When Styrmir Sigurðsson went hiking by Grindaskörð on the Reykjanes peninsula in Southwest Iceland recently, he discovered major tire tracks in a large area of the moss-covered landscape.
Park ranger Kristinn Jón Arnarson knew the off-road drivers deserved to be punished—and so they were for two hours.
Police investigation has revealed that Scots, who on their website bragged about their off-road driving in Iceland, exaggerated their adventures.
Two men from Scotland who are traveling Iceland for charity in a modified 4x4 are under investigation for the crime of off-road driving. They set off intending to drive up five Icelandic volcanoes this August.
A Sunday Times journalist has been caught driving off-road in Iceland. The journalist was testing the new Land Rover Discovery Sport for the car manufacturer, who will continue to fly foreign journalists to Iceland for this purpose in the next six weeks.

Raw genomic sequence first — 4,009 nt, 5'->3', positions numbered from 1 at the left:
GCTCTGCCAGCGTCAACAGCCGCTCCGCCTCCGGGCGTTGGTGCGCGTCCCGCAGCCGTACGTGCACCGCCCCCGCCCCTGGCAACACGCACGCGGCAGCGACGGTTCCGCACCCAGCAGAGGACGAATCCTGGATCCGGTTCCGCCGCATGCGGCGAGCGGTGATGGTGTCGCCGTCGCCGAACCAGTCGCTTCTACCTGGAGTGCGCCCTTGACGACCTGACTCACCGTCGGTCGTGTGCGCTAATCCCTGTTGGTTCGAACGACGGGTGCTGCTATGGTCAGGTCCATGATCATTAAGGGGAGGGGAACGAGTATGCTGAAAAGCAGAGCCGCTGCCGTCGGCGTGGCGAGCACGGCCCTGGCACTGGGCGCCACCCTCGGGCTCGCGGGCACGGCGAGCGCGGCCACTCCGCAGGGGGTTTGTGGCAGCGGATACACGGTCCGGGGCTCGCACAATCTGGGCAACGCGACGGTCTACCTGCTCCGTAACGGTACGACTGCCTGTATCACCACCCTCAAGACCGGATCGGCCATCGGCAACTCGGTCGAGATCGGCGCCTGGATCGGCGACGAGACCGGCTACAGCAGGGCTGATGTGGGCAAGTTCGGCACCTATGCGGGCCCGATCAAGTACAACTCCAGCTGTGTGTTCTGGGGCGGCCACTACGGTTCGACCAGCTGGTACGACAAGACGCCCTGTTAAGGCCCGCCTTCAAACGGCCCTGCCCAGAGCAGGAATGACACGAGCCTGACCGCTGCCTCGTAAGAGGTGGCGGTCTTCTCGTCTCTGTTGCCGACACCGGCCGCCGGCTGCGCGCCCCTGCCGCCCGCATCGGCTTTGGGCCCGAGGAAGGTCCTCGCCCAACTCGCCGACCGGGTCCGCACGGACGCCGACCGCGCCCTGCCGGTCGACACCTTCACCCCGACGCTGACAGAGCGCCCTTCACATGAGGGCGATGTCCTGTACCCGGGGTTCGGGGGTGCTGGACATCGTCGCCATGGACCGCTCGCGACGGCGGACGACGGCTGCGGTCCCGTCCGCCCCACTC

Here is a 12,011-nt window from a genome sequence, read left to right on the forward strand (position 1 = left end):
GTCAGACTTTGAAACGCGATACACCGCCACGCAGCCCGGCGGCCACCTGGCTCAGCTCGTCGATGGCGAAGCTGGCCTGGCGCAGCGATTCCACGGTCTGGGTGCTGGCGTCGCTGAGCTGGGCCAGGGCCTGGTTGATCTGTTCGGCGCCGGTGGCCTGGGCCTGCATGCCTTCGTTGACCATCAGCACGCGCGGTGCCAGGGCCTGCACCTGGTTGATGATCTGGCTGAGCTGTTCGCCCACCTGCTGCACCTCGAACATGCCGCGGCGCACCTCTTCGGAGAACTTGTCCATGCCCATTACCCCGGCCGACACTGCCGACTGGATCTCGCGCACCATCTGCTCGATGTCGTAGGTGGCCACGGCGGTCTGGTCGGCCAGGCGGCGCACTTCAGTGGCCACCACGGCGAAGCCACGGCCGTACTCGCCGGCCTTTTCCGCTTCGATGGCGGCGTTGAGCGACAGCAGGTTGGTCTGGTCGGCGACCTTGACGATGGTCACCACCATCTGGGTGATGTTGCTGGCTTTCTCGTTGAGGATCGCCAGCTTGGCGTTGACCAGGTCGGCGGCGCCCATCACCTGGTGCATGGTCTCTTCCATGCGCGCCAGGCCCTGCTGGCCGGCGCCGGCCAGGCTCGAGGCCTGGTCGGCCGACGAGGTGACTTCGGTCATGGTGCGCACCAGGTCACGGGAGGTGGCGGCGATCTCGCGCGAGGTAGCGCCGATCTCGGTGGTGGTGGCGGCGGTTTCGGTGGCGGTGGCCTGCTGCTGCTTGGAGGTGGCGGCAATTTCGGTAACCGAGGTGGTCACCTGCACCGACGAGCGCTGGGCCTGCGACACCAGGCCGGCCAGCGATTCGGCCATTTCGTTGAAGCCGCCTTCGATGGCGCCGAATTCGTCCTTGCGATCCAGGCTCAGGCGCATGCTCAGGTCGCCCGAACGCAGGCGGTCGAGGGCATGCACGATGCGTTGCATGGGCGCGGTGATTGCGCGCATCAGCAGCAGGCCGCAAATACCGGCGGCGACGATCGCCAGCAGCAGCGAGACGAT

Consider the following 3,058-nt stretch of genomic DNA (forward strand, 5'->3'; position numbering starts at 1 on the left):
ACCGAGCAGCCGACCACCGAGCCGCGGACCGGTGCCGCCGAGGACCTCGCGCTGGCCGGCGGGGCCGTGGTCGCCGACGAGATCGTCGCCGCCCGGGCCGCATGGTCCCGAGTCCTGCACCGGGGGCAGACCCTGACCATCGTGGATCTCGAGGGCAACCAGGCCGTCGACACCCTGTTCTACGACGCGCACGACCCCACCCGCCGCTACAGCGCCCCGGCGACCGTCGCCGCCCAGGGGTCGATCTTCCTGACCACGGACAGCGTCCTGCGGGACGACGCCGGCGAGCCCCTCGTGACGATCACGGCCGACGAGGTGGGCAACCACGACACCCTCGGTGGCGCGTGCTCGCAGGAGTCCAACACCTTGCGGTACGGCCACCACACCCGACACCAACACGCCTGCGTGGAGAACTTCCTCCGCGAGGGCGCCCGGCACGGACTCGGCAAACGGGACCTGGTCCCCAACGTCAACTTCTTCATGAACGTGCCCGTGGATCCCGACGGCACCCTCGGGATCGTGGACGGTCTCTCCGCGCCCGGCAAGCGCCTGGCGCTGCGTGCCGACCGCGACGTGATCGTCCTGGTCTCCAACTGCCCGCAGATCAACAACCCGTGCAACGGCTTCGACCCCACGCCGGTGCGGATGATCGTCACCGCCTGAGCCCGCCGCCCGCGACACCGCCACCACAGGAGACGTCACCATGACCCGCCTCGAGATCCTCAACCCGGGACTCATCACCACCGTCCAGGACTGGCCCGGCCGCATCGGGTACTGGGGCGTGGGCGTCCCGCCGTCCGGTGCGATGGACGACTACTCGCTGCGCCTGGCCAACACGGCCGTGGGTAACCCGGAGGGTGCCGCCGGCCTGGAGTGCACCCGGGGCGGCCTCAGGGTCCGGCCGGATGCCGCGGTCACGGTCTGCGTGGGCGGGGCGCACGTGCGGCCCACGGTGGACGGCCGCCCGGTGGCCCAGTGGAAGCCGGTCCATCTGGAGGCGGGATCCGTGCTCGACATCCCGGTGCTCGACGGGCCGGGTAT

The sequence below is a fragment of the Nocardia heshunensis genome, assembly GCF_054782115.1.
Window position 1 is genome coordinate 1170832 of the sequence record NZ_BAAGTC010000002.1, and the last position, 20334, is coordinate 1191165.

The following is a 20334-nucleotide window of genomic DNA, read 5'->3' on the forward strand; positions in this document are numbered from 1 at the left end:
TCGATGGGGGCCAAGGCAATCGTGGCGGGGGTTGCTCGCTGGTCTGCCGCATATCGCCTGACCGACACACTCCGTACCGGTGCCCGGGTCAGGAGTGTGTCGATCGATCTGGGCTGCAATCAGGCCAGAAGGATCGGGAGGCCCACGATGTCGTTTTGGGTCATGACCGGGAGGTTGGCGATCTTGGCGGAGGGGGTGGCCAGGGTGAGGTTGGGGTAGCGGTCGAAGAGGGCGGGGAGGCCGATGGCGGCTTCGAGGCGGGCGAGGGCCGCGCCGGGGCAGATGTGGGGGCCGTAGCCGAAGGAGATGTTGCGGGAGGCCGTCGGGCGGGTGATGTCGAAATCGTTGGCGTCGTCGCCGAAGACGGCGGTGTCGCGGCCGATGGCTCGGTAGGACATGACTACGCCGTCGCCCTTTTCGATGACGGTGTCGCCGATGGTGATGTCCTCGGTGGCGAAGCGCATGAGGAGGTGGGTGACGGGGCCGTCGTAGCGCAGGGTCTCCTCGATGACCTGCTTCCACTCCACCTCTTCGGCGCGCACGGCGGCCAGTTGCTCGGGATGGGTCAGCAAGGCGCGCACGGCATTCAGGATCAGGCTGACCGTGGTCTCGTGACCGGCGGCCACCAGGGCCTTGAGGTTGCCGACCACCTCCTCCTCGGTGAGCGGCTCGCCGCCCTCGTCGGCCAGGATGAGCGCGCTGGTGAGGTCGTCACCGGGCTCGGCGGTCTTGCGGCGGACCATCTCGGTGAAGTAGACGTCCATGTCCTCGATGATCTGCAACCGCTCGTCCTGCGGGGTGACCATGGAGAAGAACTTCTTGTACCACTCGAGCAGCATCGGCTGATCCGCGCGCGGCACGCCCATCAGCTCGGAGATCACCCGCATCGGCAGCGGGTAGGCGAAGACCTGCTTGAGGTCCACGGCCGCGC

NGO Landvernd, the Icelandic Environment Association, claims that Icelandair encouraged off-road driving in an advertisement on Norwegian website icespiration.no. The ad has since been removed and Icelandair states that it was published by mistake.
A tourist requested assistance from the police at Hvolsvöllur on Thursday when he drove off-road and got stuck in the mud. He was fined for off-road driving.